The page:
Composite: The composite pattern is used to create tree structures or the hierarchical, recursive tree structures of the set of related objects where any of the elements of the structure may be accessed and utilized in a specific manner.
Decorator: Add responsibilities to objects dynamically
Façade: A single class that represents an entire complex system
Flyweight: Minimize memory usage by sharing as much data as possible with similar objects
Proxy: The proxy design pattern is used to provide the placeholder object, which is referenced to an underlying object. The proxy type provides a similar public interface as the underlying subject class, by adding the level of indirection by accepting requests from a client object and passing that request to the real subject object as required.
Behavioral Design Patterns
These patterns deal with the process of communication, managing relationships, and responsibilities between objects. There are as follows:
Chain of Responsibility: Passes a request among a list or chain of objects.
Command: Wraps a request under an object as a command and passed it to the invoker object.
Interpreter: Implements an expression interface to interpret a particular context.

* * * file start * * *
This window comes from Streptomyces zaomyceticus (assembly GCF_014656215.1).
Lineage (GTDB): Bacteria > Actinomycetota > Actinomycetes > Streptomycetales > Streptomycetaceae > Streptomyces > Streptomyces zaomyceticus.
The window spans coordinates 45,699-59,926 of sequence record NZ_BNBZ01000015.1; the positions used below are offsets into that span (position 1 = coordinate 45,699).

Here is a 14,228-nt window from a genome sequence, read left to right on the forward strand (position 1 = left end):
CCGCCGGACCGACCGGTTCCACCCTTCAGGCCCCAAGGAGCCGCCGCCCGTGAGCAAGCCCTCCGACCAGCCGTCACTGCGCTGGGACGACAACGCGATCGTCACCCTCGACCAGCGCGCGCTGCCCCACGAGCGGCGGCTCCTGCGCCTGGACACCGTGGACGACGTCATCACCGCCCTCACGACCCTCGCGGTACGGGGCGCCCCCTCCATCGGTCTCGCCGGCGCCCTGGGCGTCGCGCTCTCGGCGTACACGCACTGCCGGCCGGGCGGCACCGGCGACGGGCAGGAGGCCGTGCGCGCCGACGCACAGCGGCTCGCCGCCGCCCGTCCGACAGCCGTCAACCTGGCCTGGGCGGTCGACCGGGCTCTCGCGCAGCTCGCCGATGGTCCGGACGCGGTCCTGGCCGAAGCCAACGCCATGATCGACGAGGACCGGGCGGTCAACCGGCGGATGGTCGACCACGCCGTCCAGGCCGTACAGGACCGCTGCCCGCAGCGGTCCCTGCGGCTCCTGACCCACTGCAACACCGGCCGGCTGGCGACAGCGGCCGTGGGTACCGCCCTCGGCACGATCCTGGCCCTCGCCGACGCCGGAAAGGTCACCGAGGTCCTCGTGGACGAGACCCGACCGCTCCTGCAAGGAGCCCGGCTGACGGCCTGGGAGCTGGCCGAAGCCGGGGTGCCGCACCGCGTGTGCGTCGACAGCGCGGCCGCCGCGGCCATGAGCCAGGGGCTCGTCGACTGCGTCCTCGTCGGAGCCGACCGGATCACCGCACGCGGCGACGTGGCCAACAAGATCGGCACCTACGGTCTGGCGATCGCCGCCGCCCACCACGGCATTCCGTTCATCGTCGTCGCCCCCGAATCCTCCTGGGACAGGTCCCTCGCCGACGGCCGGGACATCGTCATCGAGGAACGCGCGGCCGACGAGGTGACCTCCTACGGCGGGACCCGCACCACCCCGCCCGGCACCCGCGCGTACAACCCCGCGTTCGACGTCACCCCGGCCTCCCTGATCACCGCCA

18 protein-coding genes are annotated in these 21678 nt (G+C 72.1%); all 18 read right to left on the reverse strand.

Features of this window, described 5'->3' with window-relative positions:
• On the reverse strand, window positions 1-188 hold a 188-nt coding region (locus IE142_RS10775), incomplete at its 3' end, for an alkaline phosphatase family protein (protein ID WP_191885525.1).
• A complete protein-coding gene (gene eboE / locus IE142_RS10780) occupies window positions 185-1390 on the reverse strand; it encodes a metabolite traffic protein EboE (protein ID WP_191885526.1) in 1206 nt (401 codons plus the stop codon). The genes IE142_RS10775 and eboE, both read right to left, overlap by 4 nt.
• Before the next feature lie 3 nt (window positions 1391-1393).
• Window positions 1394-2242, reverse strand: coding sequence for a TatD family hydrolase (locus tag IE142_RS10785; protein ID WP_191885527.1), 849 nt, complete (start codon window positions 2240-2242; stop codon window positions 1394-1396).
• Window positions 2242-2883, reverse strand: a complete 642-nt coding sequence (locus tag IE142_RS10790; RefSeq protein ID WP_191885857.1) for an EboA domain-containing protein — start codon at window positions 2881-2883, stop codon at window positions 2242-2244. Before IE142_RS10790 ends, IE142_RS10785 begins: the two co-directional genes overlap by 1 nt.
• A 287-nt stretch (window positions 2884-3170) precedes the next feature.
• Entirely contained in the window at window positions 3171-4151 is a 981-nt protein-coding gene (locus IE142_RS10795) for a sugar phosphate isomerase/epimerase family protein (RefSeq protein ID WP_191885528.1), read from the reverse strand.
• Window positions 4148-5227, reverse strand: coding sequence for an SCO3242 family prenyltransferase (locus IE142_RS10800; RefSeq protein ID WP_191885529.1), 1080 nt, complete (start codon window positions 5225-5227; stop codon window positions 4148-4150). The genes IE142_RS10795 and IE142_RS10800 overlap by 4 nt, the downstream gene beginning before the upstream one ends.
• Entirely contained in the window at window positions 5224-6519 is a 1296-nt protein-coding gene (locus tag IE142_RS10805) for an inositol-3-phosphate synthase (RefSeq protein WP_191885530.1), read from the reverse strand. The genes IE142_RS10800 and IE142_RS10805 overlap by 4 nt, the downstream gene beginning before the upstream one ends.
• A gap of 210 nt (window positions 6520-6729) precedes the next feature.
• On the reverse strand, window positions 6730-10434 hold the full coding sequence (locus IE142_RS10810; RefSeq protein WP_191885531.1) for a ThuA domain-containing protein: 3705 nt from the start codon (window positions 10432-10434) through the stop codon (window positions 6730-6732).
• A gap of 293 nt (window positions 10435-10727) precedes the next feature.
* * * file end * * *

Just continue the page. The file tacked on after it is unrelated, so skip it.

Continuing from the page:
Iterator: Provides a way to access the elements of a collection object in a sequential manner without knowing its underlying structure.
Mediator: Allows multiple objects to communicate with each other without knowing each other’s structure.
Memento: Capture the current state of an object and store it in such a manner that it can be restored at a later time without breaking the rules of encapsulation.
Observer: Allows an object (subject) to publish changes to its state and other objects (observer) that depend upon that object are automatically notified of any changes to the subject's state.
State: Alters the behavior of an object when its internal state changes.
Strategy: Allows a client to choose an algorithm from a family of algorithms at run-time and gives it a simple way to access it.
Visitor: Creates and performs new operations onto a set of objects without changing the object structure or classes.
Template Method: Defines the basic steps of an algorithm and allows the implementation of the individual steps to be changed.
What do you think?
A design pattern is a kind of general, reusable solution for the commonly triggered problems while working with the applications. The primary idea is that we can resolve the ultimate issues of certain problems with similar types of solutions. In addition, the solutions using the specific design patterns have been tried & tested over a long period of time effectively. Design patterns generally provide a template as a platform for how to solve a certain problem and can be used in multiple crucial situations. At the same time, it can help us to achieve the best possible design pattern while having the flexibility to achieve the desired results.I hope you will enjoy the GOF design patterns while designing your software. I would like to have feedback from my blog readers. Your valuable feedback, question, or comments about this article are always welcome.